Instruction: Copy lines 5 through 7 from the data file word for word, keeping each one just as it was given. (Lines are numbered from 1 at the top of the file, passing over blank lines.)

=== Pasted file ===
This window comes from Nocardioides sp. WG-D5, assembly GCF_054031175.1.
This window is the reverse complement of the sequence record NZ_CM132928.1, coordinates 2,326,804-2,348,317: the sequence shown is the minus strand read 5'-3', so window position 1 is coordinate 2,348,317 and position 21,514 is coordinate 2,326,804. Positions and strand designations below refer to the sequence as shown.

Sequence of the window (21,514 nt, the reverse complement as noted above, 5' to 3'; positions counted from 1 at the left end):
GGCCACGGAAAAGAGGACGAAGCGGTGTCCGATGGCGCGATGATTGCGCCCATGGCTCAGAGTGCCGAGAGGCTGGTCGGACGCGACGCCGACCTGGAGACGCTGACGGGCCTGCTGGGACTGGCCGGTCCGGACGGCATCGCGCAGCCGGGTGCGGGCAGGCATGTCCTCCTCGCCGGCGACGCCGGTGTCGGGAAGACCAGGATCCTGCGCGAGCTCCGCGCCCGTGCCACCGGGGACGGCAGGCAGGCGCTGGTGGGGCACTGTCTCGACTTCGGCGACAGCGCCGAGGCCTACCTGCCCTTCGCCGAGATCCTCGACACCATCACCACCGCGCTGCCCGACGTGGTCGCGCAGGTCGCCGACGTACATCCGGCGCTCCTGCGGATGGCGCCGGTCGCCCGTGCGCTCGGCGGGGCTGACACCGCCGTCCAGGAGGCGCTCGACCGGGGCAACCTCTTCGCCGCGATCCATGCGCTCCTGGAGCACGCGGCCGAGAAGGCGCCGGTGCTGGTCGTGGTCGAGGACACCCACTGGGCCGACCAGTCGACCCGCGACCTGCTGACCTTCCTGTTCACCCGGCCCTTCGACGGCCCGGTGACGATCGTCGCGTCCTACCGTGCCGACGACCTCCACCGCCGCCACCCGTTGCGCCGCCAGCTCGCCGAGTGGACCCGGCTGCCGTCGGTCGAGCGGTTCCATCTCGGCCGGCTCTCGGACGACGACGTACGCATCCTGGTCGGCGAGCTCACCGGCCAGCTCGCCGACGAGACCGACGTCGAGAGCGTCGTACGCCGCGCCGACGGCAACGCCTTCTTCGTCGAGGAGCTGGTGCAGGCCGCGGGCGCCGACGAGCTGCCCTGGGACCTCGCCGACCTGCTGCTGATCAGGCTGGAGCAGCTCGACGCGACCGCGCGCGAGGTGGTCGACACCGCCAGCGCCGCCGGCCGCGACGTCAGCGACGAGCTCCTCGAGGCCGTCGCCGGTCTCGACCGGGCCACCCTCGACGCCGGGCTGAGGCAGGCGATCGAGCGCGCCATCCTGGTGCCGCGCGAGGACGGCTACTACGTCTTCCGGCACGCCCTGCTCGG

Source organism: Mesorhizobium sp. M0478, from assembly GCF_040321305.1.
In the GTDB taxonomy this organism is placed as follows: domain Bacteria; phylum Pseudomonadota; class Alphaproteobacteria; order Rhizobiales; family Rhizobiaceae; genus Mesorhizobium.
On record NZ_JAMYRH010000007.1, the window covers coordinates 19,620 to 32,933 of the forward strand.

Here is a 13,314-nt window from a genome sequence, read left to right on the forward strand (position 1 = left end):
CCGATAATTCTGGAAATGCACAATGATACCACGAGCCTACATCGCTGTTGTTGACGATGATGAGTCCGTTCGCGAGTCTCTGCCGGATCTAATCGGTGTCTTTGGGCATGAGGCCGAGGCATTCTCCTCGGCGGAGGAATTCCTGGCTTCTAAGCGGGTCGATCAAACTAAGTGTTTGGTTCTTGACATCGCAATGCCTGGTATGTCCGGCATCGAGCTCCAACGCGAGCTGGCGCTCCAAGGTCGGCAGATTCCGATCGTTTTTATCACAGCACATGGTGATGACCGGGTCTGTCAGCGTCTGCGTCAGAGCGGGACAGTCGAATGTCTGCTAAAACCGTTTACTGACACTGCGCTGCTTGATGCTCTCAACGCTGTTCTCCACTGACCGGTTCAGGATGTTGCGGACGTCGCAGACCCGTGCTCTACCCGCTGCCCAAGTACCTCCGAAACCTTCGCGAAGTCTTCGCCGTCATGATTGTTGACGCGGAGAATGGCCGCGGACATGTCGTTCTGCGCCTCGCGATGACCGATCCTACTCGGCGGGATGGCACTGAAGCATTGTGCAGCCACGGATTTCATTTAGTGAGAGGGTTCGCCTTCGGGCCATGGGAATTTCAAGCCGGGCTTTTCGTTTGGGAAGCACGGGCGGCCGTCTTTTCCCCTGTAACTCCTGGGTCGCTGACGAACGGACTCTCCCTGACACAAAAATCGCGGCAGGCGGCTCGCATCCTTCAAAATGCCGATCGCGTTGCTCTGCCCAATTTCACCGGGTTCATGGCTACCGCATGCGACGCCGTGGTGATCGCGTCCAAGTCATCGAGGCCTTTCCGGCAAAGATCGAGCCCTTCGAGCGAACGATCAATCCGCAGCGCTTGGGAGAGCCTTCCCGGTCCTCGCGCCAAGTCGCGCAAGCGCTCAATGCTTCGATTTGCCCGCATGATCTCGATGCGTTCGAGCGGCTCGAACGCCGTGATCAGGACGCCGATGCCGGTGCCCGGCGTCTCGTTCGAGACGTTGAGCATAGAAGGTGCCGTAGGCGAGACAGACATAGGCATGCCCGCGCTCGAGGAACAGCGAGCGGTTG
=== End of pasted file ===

Source organism: Mesorhizobium sp. M0478, from assembly GCF_040321305.1.
In the GTDB taxonomy this organism is placed as follows: domain Bacteria; phylum Pseudomonadota; class Alphaproteobacteria; order Rhizobiales; family Rhizobiaceae; genus Mesorhizobium.
On record NZ_JAMYRH010000007.1, the window covers coordinates 19,620 to 32,933 of the forward strand.